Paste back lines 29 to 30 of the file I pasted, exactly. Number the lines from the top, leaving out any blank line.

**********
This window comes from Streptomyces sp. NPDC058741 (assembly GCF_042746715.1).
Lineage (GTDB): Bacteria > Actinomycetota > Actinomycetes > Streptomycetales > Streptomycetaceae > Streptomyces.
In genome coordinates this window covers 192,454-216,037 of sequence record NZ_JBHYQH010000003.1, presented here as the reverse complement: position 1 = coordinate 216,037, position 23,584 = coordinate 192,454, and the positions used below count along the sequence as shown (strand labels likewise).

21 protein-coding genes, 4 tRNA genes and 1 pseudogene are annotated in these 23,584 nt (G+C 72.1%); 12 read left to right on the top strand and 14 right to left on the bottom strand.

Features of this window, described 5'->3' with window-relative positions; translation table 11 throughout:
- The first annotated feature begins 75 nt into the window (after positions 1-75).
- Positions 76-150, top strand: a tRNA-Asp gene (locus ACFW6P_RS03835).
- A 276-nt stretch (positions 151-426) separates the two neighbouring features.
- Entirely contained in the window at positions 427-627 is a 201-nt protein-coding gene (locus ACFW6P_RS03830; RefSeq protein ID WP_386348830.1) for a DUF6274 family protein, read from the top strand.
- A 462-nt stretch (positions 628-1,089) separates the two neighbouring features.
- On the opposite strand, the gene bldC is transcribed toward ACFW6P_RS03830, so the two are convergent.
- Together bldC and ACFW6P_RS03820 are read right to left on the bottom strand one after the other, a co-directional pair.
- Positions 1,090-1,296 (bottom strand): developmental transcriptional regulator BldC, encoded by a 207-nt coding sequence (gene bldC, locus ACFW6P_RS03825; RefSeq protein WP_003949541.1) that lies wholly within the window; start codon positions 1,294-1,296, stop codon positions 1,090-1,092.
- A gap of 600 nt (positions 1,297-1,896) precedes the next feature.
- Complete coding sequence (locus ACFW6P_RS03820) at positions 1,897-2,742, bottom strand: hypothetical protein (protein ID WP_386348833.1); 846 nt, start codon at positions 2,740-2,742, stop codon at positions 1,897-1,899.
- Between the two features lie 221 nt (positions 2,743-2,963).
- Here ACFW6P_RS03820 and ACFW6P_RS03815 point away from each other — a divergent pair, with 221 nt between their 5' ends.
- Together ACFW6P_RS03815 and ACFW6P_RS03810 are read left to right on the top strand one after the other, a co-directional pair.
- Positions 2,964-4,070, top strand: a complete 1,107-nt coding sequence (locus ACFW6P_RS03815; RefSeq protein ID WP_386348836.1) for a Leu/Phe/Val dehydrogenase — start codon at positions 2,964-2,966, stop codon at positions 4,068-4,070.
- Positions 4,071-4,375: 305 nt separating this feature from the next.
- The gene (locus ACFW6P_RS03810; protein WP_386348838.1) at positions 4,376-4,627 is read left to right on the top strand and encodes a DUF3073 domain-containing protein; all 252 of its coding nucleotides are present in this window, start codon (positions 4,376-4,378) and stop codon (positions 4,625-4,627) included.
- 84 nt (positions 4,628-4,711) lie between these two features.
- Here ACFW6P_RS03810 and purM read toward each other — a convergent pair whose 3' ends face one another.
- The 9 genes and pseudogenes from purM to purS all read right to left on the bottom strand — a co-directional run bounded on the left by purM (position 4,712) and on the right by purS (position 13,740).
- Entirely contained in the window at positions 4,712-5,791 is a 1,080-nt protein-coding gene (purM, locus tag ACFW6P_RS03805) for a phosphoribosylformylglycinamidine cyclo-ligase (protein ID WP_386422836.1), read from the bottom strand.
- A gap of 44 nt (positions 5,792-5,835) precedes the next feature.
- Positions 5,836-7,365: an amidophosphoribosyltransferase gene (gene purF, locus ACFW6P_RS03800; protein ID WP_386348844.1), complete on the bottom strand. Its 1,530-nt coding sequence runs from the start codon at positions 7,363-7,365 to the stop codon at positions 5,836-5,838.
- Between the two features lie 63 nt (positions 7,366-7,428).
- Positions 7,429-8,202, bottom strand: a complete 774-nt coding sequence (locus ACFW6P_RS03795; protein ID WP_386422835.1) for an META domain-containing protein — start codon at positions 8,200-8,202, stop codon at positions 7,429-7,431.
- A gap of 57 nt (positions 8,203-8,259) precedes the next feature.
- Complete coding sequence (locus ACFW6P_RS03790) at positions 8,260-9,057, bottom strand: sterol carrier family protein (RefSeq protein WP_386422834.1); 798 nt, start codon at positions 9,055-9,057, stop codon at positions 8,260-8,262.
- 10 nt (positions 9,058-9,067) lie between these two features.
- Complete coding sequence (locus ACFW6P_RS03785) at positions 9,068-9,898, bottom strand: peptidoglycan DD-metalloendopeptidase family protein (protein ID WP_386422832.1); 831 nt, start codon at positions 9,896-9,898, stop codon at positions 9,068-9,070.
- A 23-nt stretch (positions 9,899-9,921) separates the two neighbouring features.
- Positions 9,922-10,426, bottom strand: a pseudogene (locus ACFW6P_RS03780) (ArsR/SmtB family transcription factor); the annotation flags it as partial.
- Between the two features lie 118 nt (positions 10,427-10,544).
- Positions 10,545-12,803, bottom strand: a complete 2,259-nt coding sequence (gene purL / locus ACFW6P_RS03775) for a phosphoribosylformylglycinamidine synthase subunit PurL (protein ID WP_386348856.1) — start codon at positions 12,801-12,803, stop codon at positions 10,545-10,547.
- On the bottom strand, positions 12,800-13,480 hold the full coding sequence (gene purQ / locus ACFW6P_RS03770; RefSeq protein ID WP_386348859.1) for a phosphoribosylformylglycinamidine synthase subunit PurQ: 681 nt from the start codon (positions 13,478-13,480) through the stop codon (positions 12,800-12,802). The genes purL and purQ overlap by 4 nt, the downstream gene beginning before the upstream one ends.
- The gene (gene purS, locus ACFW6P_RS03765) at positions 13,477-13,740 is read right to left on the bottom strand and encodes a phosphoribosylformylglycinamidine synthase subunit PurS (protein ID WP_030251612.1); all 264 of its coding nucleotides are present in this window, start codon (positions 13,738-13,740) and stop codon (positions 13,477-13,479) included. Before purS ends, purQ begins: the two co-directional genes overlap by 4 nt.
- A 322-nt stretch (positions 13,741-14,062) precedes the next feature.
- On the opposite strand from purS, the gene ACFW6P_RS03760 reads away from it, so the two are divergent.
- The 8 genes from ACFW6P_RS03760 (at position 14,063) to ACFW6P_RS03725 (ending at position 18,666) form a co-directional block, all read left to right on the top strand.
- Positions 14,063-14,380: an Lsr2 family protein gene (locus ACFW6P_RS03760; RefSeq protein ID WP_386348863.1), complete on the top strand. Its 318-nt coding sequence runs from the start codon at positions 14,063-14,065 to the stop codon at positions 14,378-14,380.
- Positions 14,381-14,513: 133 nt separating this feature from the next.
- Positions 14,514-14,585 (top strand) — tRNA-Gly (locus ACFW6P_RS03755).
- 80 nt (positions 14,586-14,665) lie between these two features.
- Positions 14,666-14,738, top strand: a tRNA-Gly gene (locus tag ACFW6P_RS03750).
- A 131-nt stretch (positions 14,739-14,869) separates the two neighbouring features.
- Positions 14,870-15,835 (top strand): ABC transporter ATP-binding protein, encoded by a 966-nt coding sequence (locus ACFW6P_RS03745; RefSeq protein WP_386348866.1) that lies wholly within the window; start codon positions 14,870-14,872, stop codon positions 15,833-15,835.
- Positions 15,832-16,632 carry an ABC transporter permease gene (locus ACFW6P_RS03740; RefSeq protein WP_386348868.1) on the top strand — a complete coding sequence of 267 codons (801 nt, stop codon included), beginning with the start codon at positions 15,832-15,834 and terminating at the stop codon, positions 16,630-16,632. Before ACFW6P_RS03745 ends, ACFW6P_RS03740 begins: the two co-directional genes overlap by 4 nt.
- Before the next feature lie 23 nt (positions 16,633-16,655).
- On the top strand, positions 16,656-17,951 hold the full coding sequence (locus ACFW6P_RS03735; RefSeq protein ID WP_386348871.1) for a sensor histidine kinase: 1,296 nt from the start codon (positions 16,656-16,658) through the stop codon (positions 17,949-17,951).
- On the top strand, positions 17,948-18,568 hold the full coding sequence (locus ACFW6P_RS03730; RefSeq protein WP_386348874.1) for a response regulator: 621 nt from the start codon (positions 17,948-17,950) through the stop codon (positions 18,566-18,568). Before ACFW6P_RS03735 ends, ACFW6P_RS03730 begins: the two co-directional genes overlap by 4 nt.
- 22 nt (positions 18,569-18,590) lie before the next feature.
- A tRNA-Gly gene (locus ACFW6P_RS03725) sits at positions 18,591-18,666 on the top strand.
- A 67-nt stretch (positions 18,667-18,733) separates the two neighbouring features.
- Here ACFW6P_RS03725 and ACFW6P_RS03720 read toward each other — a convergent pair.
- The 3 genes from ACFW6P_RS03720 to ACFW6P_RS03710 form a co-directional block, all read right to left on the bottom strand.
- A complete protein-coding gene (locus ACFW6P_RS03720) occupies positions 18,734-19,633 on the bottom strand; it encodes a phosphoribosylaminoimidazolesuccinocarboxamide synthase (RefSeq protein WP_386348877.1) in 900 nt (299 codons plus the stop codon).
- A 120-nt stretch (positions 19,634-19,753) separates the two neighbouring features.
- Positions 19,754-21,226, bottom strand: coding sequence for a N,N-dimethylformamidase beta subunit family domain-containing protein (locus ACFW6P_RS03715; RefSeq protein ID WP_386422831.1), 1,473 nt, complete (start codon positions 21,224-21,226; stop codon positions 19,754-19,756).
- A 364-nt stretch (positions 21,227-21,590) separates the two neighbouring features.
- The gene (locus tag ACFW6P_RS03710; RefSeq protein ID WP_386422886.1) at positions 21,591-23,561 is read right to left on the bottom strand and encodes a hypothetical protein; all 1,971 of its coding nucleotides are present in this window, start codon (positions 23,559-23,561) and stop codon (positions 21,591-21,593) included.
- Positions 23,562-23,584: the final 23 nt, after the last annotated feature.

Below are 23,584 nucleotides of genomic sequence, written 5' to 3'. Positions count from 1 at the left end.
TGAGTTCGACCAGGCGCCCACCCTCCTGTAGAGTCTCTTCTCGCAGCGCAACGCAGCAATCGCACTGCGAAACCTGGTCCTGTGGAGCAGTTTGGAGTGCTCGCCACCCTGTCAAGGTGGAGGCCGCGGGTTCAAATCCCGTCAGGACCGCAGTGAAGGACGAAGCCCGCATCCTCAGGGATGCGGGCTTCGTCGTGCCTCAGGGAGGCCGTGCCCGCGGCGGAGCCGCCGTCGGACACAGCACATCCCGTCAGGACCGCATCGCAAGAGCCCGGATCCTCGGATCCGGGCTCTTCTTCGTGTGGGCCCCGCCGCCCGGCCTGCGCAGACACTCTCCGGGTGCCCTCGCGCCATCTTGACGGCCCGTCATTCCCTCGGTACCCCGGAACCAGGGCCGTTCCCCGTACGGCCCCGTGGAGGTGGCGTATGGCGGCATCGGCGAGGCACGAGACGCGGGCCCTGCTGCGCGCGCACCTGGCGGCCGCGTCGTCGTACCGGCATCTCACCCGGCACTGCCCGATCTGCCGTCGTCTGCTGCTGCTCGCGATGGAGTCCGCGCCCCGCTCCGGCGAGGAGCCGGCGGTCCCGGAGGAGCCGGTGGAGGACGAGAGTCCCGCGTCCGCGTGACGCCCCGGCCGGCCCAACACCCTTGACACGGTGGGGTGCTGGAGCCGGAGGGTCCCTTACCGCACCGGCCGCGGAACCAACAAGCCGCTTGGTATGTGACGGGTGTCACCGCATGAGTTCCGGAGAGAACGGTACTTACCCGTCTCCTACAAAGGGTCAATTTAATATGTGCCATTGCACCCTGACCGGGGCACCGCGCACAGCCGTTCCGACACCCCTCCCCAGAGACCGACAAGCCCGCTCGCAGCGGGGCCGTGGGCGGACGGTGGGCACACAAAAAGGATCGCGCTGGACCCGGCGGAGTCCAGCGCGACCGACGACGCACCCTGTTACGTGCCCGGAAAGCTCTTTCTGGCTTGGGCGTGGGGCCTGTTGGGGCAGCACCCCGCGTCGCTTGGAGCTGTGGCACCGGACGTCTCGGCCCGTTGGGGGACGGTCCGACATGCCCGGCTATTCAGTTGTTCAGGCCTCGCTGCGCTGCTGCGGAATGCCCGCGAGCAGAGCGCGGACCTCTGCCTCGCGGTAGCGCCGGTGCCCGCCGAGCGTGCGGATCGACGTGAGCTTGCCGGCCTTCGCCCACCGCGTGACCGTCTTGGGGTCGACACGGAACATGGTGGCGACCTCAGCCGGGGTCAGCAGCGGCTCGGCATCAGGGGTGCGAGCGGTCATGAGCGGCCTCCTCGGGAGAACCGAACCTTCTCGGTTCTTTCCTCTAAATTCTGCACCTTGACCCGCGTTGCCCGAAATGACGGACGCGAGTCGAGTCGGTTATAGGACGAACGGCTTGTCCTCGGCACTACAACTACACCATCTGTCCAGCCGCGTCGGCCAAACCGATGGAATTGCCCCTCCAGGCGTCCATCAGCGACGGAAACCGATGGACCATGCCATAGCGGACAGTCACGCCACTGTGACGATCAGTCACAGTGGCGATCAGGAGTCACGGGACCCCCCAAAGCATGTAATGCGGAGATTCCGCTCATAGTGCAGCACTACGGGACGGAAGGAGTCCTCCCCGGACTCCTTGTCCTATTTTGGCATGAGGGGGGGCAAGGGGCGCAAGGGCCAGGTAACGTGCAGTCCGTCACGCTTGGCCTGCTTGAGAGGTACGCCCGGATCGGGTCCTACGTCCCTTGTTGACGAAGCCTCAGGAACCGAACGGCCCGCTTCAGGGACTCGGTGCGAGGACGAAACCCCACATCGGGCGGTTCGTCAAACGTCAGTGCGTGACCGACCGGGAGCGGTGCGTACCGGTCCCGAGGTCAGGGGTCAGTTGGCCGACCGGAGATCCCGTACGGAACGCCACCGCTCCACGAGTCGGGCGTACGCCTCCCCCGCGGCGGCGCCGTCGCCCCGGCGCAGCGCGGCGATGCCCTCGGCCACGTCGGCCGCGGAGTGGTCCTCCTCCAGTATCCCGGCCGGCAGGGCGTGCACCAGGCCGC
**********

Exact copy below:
- Positions 7,429-8,202, bottom strand: a complete 774-nt coding sequence (locus ACFW6P_RS03795; protein ID WP_386422835.1) for an META domain-containing protein — start codon at positions 8,200-8,202, stop codon at positions 7,429-7,431.
- A gap of 57 nt (positions 8,203-8,259) precedes the next feature.